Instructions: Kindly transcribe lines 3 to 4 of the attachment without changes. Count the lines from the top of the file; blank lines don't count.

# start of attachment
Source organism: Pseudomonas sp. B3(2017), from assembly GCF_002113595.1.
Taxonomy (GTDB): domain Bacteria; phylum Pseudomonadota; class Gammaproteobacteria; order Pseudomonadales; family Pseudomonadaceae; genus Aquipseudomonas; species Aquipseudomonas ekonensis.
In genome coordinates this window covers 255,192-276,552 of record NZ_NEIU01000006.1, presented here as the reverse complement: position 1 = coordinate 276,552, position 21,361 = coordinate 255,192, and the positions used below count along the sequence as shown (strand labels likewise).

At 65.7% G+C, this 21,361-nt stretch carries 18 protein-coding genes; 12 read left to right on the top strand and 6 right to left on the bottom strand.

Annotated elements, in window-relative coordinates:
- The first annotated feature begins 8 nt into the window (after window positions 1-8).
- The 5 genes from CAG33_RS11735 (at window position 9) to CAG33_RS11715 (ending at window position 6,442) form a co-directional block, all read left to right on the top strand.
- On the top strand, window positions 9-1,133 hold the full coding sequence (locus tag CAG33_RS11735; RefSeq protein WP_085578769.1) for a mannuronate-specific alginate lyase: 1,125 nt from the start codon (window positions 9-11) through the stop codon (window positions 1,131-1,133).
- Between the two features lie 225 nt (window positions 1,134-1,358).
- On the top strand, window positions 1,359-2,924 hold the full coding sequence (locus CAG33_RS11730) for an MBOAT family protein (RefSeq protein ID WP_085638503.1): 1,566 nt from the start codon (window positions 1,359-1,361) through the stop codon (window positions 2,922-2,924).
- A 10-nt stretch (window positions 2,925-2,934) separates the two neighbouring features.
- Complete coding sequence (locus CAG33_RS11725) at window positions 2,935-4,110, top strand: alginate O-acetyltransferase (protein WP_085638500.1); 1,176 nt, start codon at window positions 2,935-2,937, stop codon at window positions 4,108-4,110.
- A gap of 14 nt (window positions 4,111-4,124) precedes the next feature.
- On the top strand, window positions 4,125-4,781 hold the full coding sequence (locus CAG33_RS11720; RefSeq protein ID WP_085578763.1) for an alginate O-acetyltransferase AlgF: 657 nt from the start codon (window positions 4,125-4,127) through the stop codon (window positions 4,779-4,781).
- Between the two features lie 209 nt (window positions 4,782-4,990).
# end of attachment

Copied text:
In genome coordinates this window covers 255,192-276,552 of record NZ_NEIU01000006.1, presented here as the reverse complement: position 1 = coordinate 276,552, position 21,361 = coordinate 255,192, and the positions used below count along the sequence as shown (strand labels likewise).

At 65.7% G+C, this 21,361-nt stretch carries 18 protein-coding genes; 12 read left to right on the top strand and 6 right to left on the bottom strand.